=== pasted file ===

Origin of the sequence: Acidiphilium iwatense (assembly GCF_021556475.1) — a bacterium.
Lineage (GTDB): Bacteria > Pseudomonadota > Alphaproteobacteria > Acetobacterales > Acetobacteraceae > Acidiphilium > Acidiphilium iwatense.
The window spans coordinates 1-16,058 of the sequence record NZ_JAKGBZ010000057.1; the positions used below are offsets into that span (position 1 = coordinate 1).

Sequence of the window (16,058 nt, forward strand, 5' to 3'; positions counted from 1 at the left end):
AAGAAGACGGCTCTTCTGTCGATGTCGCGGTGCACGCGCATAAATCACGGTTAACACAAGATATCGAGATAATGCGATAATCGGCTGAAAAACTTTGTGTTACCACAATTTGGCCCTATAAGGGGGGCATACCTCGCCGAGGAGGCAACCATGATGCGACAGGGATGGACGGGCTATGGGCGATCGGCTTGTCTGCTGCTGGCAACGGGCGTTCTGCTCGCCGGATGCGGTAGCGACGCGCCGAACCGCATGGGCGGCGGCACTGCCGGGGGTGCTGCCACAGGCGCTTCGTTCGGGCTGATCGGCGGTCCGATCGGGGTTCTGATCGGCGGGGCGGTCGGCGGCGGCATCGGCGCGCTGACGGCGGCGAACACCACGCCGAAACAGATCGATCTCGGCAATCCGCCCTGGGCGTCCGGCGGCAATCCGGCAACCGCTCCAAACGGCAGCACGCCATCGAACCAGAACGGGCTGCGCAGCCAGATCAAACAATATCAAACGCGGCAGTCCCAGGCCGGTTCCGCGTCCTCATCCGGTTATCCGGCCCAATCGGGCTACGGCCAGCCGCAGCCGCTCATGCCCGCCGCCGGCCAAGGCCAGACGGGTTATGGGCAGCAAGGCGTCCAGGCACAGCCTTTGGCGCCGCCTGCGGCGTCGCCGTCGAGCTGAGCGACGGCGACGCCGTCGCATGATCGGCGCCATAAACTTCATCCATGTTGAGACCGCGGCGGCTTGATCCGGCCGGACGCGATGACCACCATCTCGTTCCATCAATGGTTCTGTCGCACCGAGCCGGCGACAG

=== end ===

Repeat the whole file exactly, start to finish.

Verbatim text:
Origin of the sequence: Acidiphilium iwatense (assembly GCF_021556475.1) — a bacterium.
Lineage (GTDB): Bacteria > Pseudomonadota > Alphaproteobacteria > Acetobacterales > Acetobacteraceae > Acidiphilium > Acidiphilium iwatense.
The window spans coordinates 1-16,058 of the sequence record NZ_JAKGBZ010000057.1; the positions used below are offsets into that span (position 1 = coordinate 1).

Sequence of the window (16,058 nt, forward strand, 5' to 3'; positions counted from 1 at the left end):
AAGAAGACGGCTCTTCTGTCGATGTCGCGGTGCACGCGCATAAATCACGGTTAACACAAGATATCGAGATAATGCGATAATCGGCTGAAAAACTTTGTGTTACCACAATTTGGCCCTATAAGGGGGGCATACCTCGCCGAGGAGGCAACCATGATGCGACAGGGATGGACGGGCTATGGGCGATCGGCTTGTCTGCTGCTGGCAACGGGCGTTCTGCTCGCCGGATGCGGTAGCGACGCGCCGAACCGCATGGGCGGCGGCACTGCCGGGGGTGCTGCCACAGGCGCTTCGTTCGGGCTGATCGGCGGTCCGATCGGGGTTCTGATCGGCGGGGCGGTCGGCGGCGGCATCGGCGCGCTGACGGCGGCGAACACCACGCCGAAACAGATCGATCTCGGCAATCCGCCCTGGGCGTCCGGCGGCAATCCGGCAACCGCTCCAAACGGCAGCACGCCATCGAACCAGAACGGGCTGCGCAGCCAGATCAAACAATATCAAACGCGGCAGTCCCAGGCCGGTTCCGCGTCCTCATCCGGTTATCCGGCCCAATCGGGCTACGGCCAGCCGCAGCCGCTCATGCCCGCCGCCGGCCAAGGCCAGACGGGTTATGGGCAGCAAGGCGTCCAGGCACAGCCTTTGGCGCCGCCTGCGGCGTCGCCGTCGAGCTGAGCGACGGCGACGCCGTCGCATGATCGGCGCCATAAACTTCATCCATGTTGAGACCGCGGCGGCTTGATCCGGCCGGACGCGATGACCACCATCTCGTTCCATCAATGGTTCTGTCGCACCGAGCCGGCGACAG